Funkyfacecat’s #CBR5 Review #13: Heartburn by Nora Ephron

Rachel Samstat is a chef who’s been on TV, and a bemused but witty heroine/narrator. She finds out that her husband is having an affair…and she happens to be pregnant. From these simple beginnings emerges a frothy but sharp lemon cheesecake of a novel–light and creamy on top, infused with tartness, and grounded in the buttery biscuits of warmth and insight which evoked in me nods, smiles and sighs of recognition.

In Heartburn, divorce doesn’t lead to self-conscious self-discovery and life-changing experiences Eat Pray Love-style, or graphic sexual odyssey à la Fear of Flying. It’s a quieter, more humorous take on the muddles that people get themselves into, and the ways in which they survive heartbreak and separation. The book is set among the upper-middle-class, if such a designation is appropriate for American literature set in artistic New York and the political circles of Washington, but the emotional resonance of the novel, the pain and confusion of adultery and divorce and the split-second moments of clarity, as well as its commentary on the behaviour of the entitled male, is amusing and perhaps, to some extent, universal.

I’d recommend it if you like Julie and Julia (the book or the film), or Sex and the City (the series, not the films *brrr*). It’s a niche sort of book–less saccharine than some of the films she was involved in–the most acerbic bits and crackle from When Harry Met Sally come closest to the tone. Heartburn gains added interest because it was based on her second marriage and the fallout that followed, and it also contains recipes which look rather tasty.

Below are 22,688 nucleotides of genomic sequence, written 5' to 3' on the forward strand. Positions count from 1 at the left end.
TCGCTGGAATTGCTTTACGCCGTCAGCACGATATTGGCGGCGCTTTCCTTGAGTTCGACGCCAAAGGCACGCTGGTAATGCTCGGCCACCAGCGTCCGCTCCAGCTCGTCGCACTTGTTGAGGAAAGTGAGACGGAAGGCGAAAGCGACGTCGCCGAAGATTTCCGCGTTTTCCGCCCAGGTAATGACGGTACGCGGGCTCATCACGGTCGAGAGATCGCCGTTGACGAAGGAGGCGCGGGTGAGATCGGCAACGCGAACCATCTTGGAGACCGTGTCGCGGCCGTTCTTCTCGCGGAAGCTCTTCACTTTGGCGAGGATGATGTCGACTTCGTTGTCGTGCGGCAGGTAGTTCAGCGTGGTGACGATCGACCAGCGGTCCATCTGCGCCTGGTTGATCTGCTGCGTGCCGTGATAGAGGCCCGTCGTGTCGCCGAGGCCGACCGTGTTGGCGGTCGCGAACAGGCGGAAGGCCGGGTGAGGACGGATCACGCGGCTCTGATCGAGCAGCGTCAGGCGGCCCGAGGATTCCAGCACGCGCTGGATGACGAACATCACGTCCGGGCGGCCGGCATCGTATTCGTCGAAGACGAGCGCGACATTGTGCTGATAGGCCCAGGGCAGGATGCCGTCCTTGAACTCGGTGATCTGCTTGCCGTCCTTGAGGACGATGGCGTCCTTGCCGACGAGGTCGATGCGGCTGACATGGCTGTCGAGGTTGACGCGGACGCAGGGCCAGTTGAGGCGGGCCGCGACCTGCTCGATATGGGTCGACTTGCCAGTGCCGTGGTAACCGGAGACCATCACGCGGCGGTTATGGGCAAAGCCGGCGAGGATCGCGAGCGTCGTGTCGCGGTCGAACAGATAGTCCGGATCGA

(Note: I read this a while ago, so the details are a bit skimpy – do check out this great review of Heartburn by Loulamac.)

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narfna’s #CBR5 Review #78: Dear Girls Above Me by Charlie McDowell

dear girlsThis was a fun read, but I had some issues with it.

Charlie McDowell* started the popular Dear Girls Above Me Twitter feed on a whim, and he got a book deal out of it. Twitter-to-Book deals always seem sketchy to me, but this one had gotten pretty good reviews, so I picked it up from the library. Like I said, it was fun, but as this is a supposed novelization of the feed, it doesn’t even have the virtue of really being about McDowell’s life, and in parts it seems like he really had to stretch it to make his ‘character’ have a believable arc, so the book wouldn’t entirely read like it was a commercial ploy to exploit these two girls even further.

*He’s the son of Mary Steenburgen and Malcolm McDowell, and to his credit, this isn’t something he highlights in the book, except for the horrifying story of the time he caught one of his friends, er, jerking his sausage, to a blurry sex scene his mother had done in a film before he was even born.

Make no mistake, the things the girls say are ridiculous and hilarious, but shoehorning ‘Charlie’ in there as well just felt forced. The book ends with ‘Charlie’ supposedly having learned something from his interaction with the girls, but I’m sort of at a loss to figure out what that something is. If you just want something funny, you’ll probably love this, though. And the ending was pretty great — I laughed out loud in the coffee shop where I was reading. I won’t spoil it too much, but I will tell you that it involved mice, a broken sewage pipe, and the girls not following directions.

If you’re looking for a quick read you could do worse than this, but don’t go in expecting anything deep.